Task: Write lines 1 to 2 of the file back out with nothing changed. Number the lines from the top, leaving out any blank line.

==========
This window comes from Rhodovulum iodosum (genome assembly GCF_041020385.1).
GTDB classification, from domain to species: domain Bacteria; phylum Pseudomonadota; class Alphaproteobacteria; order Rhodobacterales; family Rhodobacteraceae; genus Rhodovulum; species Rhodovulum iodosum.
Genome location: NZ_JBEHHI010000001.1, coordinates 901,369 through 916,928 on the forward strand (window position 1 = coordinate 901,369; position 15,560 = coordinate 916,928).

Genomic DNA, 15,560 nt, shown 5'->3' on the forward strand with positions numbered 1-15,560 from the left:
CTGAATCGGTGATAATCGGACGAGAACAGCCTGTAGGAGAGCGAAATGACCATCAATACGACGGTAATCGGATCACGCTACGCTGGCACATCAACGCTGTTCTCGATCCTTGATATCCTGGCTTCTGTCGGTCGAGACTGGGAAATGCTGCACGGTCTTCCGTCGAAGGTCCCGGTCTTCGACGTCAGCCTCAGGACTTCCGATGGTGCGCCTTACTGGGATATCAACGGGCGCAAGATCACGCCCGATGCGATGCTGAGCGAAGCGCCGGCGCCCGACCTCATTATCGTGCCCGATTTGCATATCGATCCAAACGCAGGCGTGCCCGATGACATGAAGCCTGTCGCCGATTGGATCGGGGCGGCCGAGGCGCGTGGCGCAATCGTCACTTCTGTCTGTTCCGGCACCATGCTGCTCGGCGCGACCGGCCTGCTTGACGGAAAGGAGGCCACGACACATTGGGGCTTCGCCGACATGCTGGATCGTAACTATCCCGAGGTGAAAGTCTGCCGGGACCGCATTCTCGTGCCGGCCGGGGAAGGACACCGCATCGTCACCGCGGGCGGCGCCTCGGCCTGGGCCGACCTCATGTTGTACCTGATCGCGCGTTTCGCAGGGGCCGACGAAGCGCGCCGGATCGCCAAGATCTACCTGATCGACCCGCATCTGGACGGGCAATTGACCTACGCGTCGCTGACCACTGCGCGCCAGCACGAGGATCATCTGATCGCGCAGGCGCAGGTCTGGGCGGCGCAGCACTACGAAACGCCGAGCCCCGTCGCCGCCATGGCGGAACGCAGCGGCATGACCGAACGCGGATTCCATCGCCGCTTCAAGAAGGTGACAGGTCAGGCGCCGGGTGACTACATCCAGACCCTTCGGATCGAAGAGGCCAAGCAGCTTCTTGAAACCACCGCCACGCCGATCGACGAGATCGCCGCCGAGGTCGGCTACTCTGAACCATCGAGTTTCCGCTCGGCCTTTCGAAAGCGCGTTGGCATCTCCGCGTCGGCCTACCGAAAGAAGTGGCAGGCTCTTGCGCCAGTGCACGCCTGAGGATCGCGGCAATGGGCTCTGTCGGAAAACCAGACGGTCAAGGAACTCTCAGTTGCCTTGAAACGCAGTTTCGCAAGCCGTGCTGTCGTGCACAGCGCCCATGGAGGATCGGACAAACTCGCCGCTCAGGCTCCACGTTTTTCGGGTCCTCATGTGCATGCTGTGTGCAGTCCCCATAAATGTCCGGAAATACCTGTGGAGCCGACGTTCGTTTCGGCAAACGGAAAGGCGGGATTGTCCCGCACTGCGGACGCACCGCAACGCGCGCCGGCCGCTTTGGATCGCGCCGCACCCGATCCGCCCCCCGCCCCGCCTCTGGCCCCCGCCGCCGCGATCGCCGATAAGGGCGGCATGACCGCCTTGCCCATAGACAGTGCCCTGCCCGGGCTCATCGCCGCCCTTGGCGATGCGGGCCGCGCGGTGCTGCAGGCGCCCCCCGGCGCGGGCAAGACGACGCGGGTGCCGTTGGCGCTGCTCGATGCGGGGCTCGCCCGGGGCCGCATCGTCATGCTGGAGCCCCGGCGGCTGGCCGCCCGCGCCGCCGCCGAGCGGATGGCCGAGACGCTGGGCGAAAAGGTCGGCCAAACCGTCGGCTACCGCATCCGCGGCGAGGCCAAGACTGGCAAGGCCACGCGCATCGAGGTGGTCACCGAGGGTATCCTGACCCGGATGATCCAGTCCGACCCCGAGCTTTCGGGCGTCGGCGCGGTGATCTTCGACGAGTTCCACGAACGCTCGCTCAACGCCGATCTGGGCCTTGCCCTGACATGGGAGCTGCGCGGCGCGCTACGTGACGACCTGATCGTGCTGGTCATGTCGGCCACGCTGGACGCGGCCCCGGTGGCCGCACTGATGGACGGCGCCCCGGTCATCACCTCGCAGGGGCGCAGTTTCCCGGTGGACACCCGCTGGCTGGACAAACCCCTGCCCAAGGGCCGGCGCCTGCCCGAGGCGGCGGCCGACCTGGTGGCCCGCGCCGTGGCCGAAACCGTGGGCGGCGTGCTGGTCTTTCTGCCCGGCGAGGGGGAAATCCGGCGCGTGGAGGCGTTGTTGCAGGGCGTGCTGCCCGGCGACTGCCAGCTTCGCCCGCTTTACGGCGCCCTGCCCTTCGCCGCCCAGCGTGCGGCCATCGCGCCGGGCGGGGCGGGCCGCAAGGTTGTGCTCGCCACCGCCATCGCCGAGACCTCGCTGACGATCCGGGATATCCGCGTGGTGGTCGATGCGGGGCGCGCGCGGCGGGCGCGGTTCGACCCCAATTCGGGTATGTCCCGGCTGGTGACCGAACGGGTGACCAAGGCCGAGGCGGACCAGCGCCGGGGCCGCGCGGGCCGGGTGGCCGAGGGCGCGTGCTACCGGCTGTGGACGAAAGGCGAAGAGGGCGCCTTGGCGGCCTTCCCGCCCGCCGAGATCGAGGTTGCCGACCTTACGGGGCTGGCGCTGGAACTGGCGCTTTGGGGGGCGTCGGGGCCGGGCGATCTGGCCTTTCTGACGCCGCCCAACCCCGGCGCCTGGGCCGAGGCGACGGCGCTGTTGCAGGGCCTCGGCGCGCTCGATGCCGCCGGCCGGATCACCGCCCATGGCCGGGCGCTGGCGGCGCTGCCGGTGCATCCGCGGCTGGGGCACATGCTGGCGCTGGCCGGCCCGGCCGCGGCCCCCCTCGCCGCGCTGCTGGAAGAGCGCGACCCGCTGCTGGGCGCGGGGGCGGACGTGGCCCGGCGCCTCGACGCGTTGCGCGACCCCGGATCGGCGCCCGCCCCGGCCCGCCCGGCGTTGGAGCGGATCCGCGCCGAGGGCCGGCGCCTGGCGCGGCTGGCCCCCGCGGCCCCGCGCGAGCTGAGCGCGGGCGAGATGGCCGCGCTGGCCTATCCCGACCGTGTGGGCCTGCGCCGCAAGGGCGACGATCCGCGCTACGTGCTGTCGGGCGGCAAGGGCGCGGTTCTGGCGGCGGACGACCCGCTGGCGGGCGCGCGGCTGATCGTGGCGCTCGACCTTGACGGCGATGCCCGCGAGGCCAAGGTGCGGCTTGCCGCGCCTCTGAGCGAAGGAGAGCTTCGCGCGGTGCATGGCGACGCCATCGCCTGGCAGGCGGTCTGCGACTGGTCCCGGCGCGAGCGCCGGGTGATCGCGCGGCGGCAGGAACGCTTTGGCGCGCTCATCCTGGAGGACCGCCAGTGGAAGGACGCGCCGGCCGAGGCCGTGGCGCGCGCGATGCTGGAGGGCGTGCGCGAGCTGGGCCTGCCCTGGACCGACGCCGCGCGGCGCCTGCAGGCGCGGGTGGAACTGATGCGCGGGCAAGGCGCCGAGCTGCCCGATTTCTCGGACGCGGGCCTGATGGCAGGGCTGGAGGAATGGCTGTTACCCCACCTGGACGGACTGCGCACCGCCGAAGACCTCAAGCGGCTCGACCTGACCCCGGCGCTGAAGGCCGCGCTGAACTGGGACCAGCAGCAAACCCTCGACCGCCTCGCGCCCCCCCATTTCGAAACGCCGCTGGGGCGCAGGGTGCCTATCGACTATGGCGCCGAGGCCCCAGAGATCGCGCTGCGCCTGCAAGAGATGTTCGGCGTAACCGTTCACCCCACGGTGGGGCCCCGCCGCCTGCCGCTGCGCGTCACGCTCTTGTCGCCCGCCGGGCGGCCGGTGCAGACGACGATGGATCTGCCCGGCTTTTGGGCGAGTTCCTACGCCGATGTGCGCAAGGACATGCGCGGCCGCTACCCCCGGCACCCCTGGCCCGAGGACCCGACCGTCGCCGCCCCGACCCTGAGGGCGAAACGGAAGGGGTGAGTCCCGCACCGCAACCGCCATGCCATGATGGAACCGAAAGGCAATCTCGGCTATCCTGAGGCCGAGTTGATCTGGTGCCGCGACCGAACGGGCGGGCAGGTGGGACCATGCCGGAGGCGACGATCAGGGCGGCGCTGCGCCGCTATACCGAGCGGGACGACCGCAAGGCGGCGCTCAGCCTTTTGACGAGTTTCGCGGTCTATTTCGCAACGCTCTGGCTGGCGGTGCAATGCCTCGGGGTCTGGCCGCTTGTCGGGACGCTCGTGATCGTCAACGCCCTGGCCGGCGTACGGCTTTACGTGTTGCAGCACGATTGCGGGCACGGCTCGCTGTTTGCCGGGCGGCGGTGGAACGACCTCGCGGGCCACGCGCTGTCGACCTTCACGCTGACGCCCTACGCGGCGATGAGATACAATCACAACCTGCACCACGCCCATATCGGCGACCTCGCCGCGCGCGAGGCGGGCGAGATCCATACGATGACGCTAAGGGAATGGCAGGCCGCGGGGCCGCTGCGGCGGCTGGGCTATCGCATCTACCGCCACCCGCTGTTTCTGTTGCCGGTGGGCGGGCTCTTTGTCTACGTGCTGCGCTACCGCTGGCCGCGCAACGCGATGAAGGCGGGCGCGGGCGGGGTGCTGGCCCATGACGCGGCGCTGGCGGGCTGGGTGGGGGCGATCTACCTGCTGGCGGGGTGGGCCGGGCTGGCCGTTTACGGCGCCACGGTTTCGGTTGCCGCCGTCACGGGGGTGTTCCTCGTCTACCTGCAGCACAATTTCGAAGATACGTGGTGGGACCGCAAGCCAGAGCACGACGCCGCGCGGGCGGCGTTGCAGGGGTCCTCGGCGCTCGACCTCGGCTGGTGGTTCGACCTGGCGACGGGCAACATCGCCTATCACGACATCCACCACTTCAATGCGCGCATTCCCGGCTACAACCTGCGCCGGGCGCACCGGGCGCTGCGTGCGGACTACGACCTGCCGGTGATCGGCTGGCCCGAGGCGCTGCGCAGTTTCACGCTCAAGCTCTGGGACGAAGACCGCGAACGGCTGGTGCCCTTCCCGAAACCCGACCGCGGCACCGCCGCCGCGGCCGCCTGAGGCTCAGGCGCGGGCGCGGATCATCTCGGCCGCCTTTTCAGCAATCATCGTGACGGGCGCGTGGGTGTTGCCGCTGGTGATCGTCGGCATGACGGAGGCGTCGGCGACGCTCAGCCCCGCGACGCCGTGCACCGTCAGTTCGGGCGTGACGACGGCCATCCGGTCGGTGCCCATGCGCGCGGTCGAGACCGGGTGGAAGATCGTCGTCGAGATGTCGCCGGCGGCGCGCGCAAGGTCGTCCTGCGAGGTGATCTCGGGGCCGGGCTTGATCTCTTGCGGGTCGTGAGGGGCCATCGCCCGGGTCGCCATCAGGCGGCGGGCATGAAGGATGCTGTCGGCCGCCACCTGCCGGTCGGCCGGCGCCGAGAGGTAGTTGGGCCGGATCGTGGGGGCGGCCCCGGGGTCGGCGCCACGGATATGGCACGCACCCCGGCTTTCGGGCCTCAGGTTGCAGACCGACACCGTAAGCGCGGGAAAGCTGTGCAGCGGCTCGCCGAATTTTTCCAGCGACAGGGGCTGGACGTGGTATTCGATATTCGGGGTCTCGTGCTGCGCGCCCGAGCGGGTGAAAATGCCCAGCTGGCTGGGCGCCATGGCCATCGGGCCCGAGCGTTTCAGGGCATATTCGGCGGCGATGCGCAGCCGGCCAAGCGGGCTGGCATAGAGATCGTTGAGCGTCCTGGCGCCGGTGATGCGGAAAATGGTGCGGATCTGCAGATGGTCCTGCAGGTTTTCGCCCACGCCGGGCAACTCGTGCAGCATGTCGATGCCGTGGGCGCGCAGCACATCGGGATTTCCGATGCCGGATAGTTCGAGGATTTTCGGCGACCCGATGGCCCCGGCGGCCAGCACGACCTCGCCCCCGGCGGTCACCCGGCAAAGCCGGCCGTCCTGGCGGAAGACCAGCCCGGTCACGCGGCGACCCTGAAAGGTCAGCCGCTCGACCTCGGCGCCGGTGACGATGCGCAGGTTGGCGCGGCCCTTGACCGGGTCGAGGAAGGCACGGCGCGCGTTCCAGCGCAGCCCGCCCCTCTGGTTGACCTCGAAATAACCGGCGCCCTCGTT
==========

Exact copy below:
This window comes from Rhodovulum iodosum (genome assembly GCF_041020385.1).
GTDB classification, from domain to species: domain Bacteria; phylum Pseudomonadota; class Alphaproteobacteria; order Rhodobacterales; family Rhodobacteraceae; genus Rhodovulum; species Rhodovulum iodosum.